Consider The Evidence: Med/Peds Journal Roundup

April 14, 2007

Preventing Post-Op A-fib

Filed under: Cardiology, JAMA — medblog @ 9:50 am

JAMA 4/11/07 – A rare surgery related article for today by Halonen(s) et al. from JAMA.

For unclear reasons the incidence of A-fib after CABG and valve surgery is pretty high (20-40%). One theory is that it is somehow related to an inflammatory response,  and maybe can be prevented with steroids.

This double blind RCT compared Q8 hr hydrocortisone for 3 days postop to placebo for the incidence of atrial fibrillation. They found the incidence of postoperative AF was significantly lower in the hydrocortisone group (30%) than in the placebo group (48%)  with a NNT of 5.6.  And the incidence of infection was similar in both groups.

Interesting because I remember blogging about an article that showed an increase in A-fib with pulse dose steroids in Annals last year. What gives? Well the prior study didnt involve surgery and it was observational – but I was still suprised at the opposite conclusions…. hopefully it will become more clear when the exact mechanism is better worked out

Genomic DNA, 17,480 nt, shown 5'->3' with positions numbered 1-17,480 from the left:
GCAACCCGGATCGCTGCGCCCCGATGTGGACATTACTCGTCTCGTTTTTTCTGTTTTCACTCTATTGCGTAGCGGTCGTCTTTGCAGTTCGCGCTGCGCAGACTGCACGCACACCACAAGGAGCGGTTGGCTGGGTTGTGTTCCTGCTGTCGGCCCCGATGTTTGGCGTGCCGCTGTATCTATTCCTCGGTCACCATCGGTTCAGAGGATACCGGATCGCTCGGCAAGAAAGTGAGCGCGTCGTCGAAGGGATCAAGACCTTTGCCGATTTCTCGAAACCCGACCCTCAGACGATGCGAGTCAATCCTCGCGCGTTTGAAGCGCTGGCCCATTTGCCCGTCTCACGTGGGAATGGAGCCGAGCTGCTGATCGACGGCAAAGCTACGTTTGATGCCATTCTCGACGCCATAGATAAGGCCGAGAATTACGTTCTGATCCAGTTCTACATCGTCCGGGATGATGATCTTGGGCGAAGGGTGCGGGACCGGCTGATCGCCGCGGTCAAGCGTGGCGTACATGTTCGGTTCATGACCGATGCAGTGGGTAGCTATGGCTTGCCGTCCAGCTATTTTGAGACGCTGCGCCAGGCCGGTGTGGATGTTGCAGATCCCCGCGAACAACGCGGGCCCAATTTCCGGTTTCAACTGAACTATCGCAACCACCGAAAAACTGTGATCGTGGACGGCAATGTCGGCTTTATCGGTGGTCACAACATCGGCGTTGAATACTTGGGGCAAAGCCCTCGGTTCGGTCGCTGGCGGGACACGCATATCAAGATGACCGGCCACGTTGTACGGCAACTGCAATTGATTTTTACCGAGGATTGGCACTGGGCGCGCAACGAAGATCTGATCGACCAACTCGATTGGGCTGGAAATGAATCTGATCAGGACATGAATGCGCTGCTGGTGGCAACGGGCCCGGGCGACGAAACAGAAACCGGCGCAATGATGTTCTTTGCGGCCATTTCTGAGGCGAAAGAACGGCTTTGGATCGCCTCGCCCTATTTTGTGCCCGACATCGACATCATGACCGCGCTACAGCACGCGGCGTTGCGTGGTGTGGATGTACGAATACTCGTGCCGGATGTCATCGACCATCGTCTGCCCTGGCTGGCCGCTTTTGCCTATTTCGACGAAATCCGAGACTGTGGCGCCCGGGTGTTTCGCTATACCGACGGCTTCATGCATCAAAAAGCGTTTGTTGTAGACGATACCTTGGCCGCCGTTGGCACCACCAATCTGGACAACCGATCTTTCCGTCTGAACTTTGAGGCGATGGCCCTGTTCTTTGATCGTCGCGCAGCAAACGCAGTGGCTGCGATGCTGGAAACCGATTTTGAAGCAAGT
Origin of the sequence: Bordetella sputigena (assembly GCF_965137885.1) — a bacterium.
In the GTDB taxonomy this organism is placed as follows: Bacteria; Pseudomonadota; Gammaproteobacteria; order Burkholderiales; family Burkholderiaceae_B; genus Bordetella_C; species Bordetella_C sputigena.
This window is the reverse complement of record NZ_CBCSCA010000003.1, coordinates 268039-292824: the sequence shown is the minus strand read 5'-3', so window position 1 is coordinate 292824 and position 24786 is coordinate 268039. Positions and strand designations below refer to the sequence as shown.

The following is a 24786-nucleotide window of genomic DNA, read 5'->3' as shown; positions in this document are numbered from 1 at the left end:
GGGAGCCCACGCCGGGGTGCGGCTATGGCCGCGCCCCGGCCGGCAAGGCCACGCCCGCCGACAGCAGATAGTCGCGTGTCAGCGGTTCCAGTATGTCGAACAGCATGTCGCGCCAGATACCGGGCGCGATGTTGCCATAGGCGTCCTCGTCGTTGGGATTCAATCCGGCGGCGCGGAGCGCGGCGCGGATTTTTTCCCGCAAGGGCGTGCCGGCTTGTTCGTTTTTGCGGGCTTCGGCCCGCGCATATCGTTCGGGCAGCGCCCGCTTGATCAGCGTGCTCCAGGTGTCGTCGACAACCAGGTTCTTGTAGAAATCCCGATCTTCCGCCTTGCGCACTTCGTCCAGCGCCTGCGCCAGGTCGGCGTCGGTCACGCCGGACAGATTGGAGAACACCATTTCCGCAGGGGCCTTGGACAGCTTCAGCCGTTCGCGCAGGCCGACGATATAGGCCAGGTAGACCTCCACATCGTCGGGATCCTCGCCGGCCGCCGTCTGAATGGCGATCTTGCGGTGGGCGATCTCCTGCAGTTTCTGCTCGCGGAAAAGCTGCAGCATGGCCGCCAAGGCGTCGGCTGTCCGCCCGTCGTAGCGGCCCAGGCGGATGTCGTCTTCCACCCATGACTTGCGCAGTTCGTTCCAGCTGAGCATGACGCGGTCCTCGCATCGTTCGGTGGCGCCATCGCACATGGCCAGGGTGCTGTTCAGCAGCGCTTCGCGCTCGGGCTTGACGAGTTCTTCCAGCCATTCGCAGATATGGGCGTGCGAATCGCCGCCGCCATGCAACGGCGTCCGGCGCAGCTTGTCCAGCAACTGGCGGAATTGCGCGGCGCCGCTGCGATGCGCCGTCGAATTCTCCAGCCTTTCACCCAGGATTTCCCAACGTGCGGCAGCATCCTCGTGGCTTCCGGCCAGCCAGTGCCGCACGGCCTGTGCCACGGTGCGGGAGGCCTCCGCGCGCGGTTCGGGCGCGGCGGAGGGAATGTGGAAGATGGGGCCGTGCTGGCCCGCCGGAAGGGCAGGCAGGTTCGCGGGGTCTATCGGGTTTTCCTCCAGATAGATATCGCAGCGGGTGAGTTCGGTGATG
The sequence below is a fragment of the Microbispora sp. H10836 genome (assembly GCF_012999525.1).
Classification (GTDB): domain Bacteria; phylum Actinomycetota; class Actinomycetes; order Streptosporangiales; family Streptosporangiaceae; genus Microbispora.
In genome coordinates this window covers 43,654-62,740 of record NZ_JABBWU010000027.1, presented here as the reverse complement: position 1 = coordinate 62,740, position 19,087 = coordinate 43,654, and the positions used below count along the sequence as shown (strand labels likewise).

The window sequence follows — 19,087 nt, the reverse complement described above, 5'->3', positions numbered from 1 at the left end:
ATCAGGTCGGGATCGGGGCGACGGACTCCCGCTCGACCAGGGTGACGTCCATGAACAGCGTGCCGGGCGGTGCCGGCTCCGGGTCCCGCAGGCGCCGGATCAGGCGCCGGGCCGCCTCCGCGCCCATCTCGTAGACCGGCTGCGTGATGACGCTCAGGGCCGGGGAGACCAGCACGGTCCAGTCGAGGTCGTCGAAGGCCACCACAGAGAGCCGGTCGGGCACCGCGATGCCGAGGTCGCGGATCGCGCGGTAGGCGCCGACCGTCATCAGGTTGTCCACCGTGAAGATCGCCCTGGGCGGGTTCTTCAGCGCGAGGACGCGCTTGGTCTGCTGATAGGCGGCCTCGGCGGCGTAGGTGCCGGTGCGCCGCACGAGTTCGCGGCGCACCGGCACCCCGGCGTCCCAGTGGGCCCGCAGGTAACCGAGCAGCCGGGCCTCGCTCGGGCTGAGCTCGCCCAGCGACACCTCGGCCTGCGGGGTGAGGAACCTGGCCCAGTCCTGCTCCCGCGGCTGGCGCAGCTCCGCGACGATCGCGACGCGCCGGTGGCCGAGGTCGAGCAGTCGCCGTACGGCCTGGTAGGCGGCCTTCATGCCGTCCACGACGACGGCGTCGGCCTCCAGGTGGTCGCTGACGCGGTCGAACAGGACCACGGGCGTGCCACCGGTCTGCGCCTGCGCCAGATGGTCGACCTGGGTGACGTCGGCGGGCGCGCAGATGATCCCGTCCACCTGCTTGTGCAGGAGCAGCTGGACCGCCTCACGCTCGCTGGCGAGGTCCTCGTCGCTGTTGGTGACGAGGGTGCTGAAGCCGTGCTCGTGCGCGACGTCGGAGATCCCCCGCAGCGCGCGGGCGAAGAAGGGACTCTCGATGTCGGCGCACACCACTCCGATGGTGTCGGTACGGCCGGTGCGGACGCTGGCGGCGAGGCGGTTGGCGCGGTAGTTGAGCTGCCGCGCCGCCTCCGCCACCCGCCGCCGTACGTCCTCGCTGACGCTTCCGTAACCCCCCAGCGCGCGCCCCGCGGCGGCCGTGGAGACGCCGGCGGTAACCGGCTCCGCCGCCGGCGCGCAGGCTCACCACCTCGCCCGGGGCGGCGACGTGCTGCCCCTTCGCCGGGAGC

February 20, 2007

Statins and Heart Failure

Filed under: Cardiology, statins — medblog @ 3:06 pm

Circulation 2/6 – Treating to New Targets (TNT) was one of many recent statin trials investigating the utility of high-dose treatment with very low LDL-C goals for improving cardiac outcomes. In a recent issue of Circulation Khush et al. published a subgroup analysis of data related to exacerbations of heart failure among trial participants. The study examined the number of hospitalizations for heart failure among the subjects in both the intervention (high dose atorvastatin) and control (usual dose atorvastatin) group.

The investgators found that those with CHD were about 26% less likely to be hospitalized for HF in the intervention arm. Those with CHD and prior CHF were 41% less likely to be hospitalized for an exacerbation. The authors of the study noted that in most cases there was no preceeding ischemic event such as MI or UA prior to the exacerbation. This led them to conclude that the protective effect in heart failure is not simply from the reduction of coronary stenosis alone, but rather an independent effect of statins on heart failure.

November 20, 2006

Thiazides increase Diabetes, ALLHAT says dont worry

Filed under: archives of internal medicine, diabetes, hypertension — medblog @ 11:08 pm